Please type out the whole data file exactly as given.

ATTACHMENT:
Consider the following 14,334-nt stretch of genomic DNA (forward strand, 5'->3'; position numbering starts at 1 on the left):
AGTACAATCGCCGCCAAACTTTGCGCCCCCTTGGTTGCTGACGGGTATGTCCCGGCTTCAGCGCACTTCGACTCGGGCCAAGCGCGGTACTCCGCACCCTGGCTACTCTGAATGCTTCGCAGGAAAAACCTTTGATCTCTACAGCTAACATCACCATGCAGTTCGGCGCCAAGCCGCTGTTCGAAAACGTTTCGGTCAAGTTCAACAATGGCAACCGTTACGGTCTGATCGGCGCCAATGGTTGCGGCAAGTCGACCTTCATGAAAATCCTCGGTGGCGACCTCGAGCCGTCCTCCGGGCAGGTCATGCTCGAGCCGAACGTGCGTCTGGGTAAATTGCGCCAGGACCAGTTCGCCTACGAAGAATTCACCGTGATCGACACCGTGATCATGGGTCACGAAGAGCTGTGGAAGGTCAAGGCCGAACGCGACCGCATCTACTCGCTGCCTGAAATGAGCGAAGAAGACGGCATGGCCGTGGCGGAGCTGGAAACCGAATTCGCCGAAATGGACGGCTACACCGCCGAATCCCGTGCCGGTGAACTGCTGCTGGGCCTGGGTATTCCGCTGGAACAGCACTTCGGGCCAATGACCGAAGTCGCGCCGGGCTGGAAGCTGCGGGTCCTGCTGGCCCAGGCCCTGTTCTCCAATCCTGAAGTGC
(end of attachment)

Consider the following 14,334-nt stretch of genomic DNA (forward strand, 5'->3'; position numbering starts at 1 on the left):
AGTACAATCGCCGCCAAACTTTGCGCCCCCTTGGTTGCTGACGGGTATGTCCCGGCTTCAGCGCACTTCGACTCGGGCCAAGCGCGGTACTCCGCACCCTGGCTACTCTGAATGCTTCGCAGGAAAAACCTTTGATCTCTACAGCTAACATCACCATGCAGTTCGGCGCCAAGCCGCTGTTCGAAAACGTTTCGGTCAAGTTCAACAATGGCAACCGTTACGGTCTGATCGGCGCCAATGGTTGCGGCAAGTCGACCTTCATGAAAATCCTCGGTGGCGACCTCGAGCCGTCCTCCGGGCAGGTCATGCTCGAGCCGAACGTGCGTCTGGGTAAATTGCGCCAGGACCAGTTCGCCTACGAAGAATTCACCGTGATCGACACCGTGATCATGGGTCACGAAGAGCTGTGGAAGGTCAAGGCCGAACGCGACCGCATCTACTCGCTGCCTGAAATGAGCGAAGAAGACGGCATGGCCGTGGCGGAGCTGGAAACCGAATTCGCCGAAATGGACGGCTACACCGCCGAATCCCGTGCCGGTGAACTGCTGCTGGGCCTGGGTATTCCGCTGGAACAGCACTTCGGGCCAATGACCGAAGTCGCGCCGGGCTGGAAGCTGCGGGTCCTGCTGGCCCAGGCCCTGTTCTCCAATCCTGAAGTGC